Cheney: $87B Won't Be Enough
THE ASSOCIATED PRESS
September 15, 2003
Washington - Vice President Dick Cheney hinted yesterday that the Bush administration would seek more money next year than the additional $87 billion already requested to pay mainly for postwar costs in Iraq.
He also said the administration does not know when the U.S. military presence in Iraq will end. "I don't think anybody can say with absolute certainty at this point," Cheney said.
Amid a rising U.S. casualty count in Iraq and continuing attacks and other resistance, Democratic presidential candidates and others have said too little planning was done on how to rebuild the country and how to pay for it.
The White House says it will soon ask Congress to approve the $87 billion for military and reconstruction activities both in Iraq and in Afghanistan, with the bulk of it earmarked for Iraq.
Asked on NBC's "Meet the Press" if that would be the final such request, Cheney replied: "I can't say that. It's all we think we'll need for the foreseeable future, for this year."
On CBS' "Face the Nation," Defense Secretary Donald H. Rumsfeld wouldn't go even that far. He said how long the $87 billion will last has not been determined.
"It's a process that's being handled by the president and the Office of Management and Budget," Rumsfeld said. "I think that after those consultations with Congress, we'll have the answer to your question."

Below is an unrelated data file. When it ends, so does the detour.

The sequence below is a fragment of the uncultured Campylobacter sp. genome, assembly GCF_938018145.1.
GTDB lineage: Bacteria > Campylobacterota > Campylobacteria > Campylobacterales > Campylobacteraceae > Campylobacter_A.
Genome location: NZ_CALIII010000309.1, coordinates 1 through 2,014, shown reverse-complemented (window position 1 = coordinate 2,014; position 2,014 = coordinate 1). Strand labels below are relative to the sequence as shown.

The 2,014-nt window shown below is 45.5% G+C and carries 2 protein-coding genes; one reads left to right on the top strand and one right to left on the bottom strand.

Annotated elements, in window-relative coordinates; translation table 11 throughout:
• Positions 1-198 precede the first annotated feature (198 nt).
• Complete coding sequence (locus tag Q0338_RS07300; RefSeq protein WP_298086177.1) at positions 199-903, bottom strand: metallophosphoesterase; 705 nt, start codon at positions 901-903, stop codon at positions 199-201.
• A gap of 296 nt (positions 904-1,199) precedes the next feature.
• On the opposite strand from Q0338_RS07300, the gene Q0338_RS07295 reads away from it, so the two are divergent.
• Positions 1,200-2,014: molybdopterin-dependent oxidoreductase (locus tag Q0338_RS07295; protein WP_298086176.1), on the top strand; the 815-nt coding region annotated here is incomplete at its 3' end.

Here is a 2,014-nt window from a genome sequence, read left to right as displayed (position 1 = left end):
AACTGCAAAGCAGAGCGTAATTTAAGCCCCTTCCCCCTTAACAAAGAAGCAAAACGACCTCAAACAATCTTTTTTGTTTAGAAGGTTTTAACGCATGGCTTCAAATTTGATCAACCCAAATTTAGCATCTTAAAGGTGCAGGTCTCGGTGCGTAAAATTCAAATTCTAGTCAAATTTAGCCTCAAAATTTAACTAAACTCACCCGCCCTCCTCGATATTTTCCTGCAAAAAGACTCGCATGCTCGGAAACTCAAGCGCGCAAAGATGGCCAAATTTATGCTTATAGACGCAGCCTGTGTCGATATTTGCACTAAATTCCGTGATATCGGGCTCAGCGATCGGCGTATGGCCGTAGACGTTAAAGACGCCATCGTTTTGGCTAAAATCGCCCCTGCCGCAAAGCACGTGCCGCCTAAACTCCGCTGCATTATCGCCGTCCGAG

Cheney defended the request. "What's the cost if we don't act? ... What's the cost if we don't succeed with respect to our current operation in Iraq?" he asked. "I think that's far higher than getting the job done right here."
Cheney said the occupation is seeing "major success, major progress." "We're well on our way to achieving our objectives," he said.
Most believe at least the military part of the $87 billion request will be approved, though lawmakers promise tough questions. "We need to support the troops, and we're going to support the troops. Exactly what amount that will take is a question that we've got to examine carefully," Rep. Dick Gephardt (D-Mo.), a Democratic presidential candidate, said on "Fox News Sunday."
Some Democrats have suggested that some of the recently enacted Bush-backed tax cuts be rolled back to help pay for the $87 billion, but Cheney rejected that. "I think it would be a mistake," he said. "You can't look at that without considering what its impact would be on the economy."
Appearing on CNN's "Late Edition," Sen. Joseph Biden of Delaware, top Democrat on the Foreign Relations Committee, derided such reasoning. "The idea that $87 billion out of over a trillion-dollar tax cut is going to set back the economy over 10 years; that is absolute malarkey," Biden said.